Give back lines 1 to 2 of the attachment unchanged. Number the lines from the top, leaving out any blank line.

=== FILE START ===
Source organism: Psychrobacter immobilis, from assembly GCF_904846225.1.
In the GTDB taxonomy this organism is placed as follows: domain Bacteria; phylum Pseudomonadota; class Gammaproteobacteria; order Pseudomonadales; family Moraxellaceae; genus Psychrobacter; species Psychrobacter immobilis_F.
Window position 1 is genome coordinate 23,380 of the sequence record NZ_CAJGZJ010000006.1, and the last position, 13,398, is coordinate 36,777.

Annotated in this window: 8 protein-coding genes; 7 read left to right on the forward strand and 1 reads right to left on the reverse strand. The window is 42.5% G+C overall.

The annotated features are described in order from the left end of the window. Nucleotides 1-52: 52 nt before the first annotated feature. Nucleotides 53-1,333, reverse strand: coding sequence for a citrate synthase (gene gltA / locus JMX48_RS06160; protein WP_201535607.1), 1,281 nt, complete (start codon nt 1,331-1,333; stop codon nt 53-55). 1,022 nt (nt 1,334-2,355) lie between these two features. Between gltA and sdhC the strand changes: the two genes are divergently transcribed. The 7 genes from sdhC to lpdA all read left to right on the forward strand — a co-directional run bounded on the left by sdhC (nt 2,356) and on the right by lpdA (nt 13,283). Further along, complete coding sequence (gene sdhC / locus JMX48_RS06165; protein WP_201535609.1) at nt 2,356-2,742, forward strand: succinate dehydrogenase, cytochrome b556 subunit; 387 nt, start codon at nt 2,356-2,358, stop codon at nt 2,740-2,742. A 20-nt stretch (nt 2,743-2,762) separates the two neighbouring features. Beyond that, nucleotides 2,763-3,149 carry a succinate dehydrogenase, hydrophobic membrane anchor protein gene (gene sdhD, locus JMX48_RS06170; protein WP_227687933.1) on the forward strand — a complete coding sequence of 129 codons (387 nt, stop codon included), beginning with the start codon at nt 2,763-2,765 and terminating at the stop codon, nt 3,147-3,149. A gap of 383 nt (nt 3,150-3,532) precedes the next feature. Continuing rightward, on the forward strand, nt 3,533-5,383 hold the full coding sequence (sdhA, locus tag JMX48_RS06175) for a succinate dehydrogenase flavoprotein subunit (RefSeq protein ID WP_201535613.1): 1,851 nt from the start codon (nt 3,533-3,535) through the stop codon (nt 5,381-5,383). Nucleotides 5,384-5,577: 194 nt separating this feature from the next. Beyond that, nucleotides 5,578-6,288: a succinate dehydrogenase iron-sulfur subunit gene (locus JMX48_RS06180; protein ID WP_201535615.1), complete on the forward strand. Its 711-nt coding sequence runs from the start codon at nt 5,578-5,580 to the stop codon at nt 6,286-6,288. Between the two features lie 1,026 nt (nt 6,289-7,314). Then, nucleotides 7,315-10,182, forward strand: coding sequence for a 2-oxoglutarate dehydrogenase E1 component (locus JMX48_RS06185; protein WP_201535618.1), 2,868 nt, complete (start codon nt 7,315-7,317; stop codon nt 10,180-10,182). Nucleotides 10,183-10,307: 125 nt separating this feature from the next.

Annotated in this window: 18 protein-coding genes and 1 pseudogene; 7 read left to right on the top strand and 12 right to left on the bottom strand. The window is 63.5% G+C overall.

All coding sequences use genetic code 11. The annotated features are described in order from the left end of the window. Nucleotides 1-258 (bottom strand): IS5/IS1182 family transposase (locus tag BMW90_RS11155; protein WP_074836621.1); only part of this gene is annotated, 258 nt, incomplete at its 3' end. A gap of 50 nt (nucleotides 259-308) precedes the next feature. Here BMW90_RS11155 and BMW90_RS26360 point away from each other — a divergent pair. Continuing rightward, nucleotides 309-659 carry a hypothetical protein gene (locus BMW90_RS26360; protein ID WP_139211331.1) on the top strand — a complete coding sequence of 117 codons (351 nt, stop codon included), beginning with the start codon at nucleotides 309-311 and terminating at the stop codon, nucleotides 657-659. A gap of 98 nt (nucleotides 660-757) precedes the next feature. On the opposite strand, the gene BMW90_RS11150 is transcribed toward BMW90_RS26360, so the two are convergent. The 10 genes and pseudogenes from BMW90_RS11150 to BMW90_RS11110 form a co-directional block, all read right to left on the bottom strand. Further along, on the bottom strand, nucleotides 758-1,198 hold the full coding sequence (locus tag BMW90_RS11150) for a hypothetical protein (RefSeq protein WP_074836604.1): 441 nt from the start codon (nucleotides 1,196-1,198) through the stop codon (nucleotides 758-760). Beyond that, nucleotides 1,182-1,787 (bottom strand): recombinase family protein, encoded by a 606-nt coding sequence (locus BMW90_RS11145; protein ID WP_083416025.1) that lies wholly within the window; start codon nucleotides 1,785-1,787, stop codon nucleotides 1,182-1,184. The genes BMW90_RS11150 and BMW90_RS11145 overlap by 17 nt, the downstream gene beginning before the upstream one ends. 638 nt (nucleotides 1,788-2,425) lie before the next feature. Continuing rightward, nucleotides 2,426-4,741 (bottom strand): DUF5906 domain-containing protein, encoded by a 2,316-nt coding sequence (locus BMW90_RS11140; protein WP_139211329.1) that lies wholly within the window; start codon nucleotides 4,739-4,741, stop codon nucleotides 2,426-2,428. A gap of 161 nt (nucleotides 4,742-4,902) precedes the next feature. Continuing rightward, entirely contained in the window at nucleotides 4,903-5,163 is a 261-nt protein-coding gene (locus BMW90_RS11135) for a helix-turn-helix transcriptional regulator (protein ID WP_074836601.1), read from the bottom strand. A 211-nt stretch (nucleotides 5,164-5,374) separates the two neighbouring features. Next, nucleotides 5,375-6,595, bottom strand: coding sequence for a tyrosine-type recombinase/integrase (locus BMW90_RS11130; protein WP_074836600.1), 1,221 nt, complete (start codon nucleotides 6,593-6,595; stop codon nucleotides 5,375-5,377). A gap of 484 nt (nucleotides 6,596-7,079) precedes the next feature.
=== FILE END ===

Source organism: Psychrobacter immobilis, from assembly GCF_904846225.1.
In the GTDB taxonomy this organism is placed as follows: domain Bacteria; phylum Pseudomonadota; class Gammaproteobacteria; order Pseudomonadales; family Moraxellaceae; genus Psychrobacter; species Psychrobacter immobilis_F.